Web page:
The Big Lie: The New York Times Bestseller List

NEW YORK - APRIL 21: The New York Times logo is seen on the headquarters building on April 21, 2011 in New York City. The New York Times profits fell 58 percent in the first quarter of 2011. (Photo by Ramin Talaie/Getty Images)
Ramin Talaie/Getty Images

Last week, a familiar story played out in the book publishing world. A conservative book outsold every other book in the country — yet it was mysteriously left off The New York Times bestseller list. I don’t mean it wasn’t #1 on the Times list, I mean it wasn’t on the list at all.

This is deja vu all over again for conservatives. During my time at Regnery, we repeatedly experienced The New York Times’ curious definition of “bestselling,” which often resulted in conservative books landing lower on the list, or not on the list at all, despite actual sales.

The New York Times uses their own secret recipe for curating their bestseller list, a recipe they refuse to disclose, but which appears to rely on sales at reporting stores that perhaps once were, but no longer are, terribly representative of the country’s actual buying behavior. The keepers of the List also use discretion (read, finger on the scale) when factoring in sales at places like Amazon. We were told on more than one occasion that if the percentage of a book’s overall sales at Amazon was “too high,” this counted against a book’s chances of making the List.

Not exactly a scientific exercise. Instead, the List is ripe for tampering and manipulation.

Publishing insiders have long known the unreliability of the Times list. Regnery stopped using the Times list four years ago, after a particularly egregious example of bias, and began using the Publishers Weekly list instead. That list is based on Nielson’s Bookscan reporting service, which at least is transparent enough to provide some measure of objective sales data.

In last week’s case, Michael Knowles’ new book, “Speechless,” sold more than 17,000 copies according to Bookscan. Which should have earned it the #1 spot on any bestseller list (as it was on the PW list). Instead, The New York Times put Bill O’Reilly’s history book (“Killing the Mob”) at #1, despite the fact that O’Reilly’s book sold approximately 12,000 copies in the same week.

Now hold on, you might say. Bill O’Reilly is conservative. The Times put him at #1, so clearly they are not biased against conservatives, right?

The truth is more complicated, and more insidious.

First, let’s look at the subject of O’Reilly’s book. It’s not conservative, it’s not even political. It’s about the history of organized crime in America. So, not a big threat to the progressive narrative. Secondly, consider who published the two books: Knowles was published by Regnery, the unapologetically conservative publishing house; O’Reilly’s book was published by St. Martin’s Press, a division of MacMillan Publishers.

I believe this second factor is key, a point driven home by a recent panel discussion at the U.S. Book Show a few weeks ago about “political books in the post-Trump era.”

The panelists were quick to distance themselves from any perceived connection with pro-Trump authors or books, and quick to pat themselves on the back for their tolerance and openmindedness. They drew distinctions between “credible authors” and “ones who are not credible.” They also offered this doozey: “when major publishers deplatform books by figures like [Sen. Josh] Hawley, they may [be] driving their authors toward fringe publishers that may not rigorously fact-check their books.”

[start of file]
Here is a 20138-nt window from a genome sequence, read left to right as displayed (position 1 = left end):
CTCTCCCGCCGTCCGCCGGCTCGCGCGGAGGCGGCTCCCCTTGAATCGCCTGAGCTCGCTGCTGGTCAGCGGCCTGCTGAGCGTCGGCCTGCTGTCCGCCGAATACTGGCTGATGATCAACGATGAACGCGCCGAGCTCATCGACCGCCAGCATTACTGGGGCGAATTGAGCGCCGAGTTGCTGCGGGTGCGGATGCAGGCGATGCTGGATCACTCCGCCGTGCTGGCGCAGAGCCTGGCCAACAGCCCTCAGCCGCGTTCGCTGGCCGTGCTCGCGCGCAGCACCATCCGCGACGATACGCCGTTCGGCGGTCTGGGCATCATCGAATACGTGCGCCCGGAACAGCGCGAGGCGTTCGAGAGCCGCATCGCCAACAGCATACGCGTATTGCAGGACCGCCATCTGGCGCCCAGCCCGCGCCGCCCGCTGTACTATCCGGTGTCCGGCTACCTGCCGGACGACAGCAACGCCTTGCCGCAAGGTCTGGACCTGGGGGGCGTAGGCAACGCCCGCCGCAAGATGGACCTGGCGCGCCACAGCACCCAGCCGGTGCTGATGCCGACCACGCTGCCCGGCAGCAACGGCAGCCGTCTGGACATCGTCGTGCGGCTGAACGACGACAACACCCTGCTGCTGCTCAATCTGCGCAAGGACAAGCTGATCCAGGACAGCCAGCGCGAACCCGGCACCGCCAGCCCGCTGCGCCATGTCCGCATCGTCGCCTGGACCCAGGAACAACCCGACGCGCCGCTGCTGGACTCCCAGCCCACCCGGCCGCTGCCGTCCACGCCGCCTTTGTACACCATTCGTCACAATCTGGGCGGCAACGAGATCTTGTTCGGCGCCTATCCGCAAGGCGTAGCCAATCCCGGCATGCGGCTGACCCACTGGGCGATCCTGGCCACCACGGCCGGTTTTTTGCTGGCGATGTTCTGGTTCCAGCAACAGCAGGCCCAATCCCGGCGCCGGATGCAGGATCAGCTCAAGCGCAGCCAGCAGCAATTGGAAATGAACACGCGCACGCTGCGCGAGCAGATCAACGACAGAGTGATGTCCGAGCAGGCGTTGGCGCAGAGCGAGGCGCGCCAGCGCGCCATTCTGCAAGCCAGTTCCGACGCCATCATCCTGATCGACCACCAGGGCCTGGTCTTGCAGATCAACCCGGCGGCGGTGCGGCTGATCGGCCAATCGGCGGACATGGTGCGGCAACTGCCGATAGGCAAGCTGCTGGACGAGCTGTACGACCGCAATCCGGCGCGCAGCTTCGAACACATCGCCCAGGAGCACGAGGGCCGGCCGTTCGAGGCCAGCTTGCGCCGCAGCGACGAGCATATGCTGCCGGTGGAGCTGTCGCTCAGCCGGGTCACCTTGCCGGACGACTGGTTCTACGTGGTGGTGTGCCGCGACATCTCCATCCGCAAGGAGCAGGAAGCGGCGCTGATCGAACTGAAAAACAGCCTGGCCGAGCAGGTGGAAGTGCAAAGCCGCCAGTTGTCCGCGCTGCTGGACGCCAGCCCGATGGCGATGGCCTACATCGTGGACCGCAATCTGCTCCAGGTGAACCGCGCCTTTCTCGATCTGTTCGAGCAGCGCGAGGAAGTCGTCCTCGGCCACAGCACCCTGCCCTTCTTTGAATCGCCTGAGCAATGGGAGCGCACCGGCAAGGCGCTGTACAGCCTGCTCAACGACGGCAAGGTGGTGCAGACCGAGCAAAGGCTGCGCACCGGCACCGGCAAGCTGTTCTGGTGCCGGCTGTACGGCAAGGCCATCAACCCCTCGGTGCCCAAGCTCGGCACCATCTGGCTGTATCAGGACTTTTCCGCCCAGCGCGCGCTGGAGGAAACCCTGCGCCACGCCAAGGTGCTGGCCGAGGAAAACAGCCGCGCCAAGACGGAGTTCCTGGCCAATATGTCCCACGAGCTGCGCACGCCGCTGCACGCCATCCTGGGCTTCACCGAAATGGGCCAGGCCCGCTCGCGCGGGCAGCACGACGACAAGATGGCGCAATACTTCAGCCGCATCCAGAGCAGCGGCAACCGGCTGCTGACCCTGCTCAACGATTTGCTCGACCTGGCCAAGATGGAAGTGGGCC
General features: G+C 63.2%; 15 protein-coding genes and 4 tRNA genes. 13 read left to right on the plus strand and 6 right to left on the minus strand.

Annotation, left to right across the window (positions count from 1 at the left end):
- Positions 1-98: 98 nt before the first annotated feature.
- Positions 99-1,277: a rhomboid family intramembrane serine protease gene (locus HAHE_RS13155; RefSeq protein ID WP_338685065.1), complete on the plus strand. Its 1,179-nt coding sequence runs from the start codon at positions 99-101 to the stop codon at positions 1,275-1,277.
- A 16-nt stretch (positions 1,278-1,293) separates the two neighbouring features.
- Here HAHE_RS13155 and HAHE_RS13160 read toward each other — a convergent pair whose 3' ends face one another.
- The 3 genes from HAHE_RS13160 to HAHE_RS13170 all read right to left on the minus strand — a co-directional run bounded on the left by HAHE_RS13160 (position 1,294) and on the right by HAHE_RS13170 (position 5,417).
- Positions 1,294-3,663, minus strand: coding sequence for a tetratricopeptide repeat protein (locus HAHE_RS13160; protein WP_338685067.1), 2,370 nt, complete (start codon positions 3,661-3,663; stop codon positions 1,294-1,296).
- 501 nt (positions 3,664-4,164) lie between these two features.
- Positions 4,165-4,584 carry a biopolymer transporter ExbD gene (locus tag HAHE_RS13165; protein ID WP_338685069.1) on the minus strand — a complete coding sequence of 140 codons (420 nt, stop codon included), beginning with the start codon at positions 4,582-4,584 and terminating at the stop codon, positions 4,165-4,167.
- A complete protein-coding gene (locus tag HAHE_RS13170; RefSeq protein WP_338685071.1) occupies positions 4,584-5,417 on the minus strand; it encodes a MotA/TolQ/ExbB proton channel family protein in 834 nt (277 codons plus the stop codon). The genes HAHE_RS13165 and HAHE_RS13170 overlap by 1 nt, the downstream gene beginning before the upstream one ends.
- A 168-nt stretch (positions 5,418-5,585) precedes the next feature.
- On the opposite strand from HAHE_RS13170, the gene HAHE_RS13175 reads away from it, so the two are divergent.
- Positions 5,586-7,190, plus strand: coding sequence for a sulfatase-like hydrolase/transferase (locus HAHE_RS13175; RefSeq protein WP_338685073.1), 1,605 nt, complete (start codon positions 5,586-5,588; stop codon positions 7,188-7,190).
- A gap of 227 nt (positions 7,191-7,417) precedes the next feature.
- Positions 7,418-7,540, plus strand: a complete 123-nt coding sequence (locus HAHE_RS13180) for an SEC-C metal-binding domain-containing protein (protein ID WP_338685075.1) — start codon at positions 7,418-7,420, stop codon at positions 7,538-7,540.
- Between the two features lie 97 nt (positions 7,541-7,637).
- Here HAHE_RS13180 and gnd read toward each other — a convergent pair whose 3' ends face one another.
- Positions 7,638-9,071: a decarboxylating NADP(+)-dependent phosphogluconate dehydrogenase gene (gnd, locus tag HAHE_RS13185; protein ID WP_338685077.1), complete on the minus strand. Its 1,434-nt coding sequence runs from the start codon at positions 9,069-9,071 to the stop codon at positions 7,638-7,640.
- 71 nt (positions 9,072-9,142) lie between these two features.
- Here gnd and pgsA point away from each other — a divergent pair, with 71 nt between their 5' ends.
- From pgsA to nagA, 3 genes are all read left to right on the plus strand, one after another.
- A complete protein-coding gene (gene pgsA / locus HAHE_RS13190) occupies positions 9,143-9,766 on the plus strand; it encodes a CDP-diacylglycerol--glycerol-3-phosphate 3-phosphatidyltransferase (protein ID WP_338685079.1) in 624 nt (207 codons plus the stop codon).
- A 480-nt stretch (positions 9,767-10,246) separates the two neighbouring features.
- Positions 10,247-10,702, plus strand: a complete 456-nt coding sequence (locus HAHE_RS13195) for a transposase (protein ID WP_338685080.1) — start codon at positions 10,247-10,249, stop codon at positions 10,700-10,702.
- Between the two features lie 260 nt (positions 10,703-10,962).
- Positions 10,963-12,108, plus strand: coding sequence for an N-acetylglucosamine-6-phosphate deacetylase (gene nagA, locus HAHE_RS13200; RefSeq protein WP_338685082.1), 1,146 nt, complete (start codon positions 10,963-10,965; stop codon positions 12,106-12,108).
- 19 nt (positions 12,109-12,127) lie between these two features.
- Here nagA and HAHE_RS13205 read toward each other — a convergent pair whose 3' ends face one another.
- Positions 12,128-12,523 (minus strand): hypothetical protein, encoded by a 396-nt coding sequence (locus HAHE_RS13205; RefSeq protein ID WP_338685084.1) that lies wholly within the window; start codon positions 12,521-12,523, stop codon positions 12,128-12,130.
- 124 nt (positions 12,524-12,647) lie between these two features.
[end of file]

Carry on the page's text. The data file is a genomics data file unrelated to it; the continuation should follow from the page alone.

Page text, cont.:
The arrogance of that statement is only overshadowed by its hypocrisy. The suggestion that Regnery’s books are less accurate than the books published by a “major publisher” is both insulting and a blatant lie; calling Regnery a “fringe publisher” is just plain offensive. And make no mistake, this panelist (who runs a “conservative” imprint at a major publishing house) was taking aim squarely at Regnery and other independent publishers who dare to challenge the narrative peddled by the major houses.

Sitting atop his very high horse, another panelist continued: “You cannot get away, with a major publisher from the Big 5, with just telling your side of the story… for those who were in the Trump administration, they’re being pressed in ways they weren’t before about confronting a culture of deceit and conspiracy theories.”

Give me a break. When Random House published Barrack Obama’s book last year, did they warn him he would not “get away with just telling his side of the story?” When Hillary Clinton told us about all her “Hard Choices” did Simon & Schuster press her to confront her own record of deceit?

This is hubris at its most revolting.

Everywhere you turn, the big players in the book world are rewriting history and shaping the narrative to fit their agenda. Bestselling books are not really bestsellers — if they promote a conservative worldview; publishers are not legitimate publishers — if they publish authors who challenge the mainstream media version of events (e.g., any question raised about the integrity of the election is now dubbed the “Big Lie”).

Reasonable people can have differences of opinions, even strongly-held different views of what is right and wrong. Publishing outlets should review and debate these differences. Books should explore the meaning and significance of events, trends, ideas and policies from a variety of viewpoints.

But fact-checking should not be politicized and raw data should not be misrepresented. When 2 + 2 = 5, we are all in trouble.

Marji Ross has over 30 years experience in the publishing industry. For nearly two decades, she served as President and Publisher of Regnery Publishing, the nation’s leading publisher of conservative books.

The views expressed in this opinion piece are the author’s own and do not necessarily represent those of The Daily Wire.

The Daily Wire   >  Read   >  The Big Lie: The New York Times Bestseller List